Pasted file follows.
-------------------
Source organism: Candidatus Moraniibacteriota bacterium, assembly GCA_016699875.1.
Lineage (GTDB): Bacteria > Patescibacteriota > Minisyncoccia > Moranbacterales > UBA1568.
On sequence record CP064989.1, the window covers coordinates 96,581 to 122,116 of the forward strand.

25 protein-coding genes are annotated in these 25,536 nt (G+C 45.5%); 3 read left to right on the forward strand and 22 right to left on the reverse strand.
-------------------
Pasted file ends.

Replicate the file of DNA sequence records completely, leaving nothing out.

Source organism: Candidatus Moraniibacteriota bacterium, assembly GCA_016699875.1.
Lineage (GTDB): Bacteria > Patescibacteriota > Minisyncoccia > Moranbacterales > UBA1568.
On sequence record CP064989.1, the window covers coordinates 96,581 to 122,116 of the forward strand.

25 protein-coding genes are annotated in these 25,536 nt (G+C 45.5%); 3 read left to right on the forward strand and 22 right to left on the reverse strand.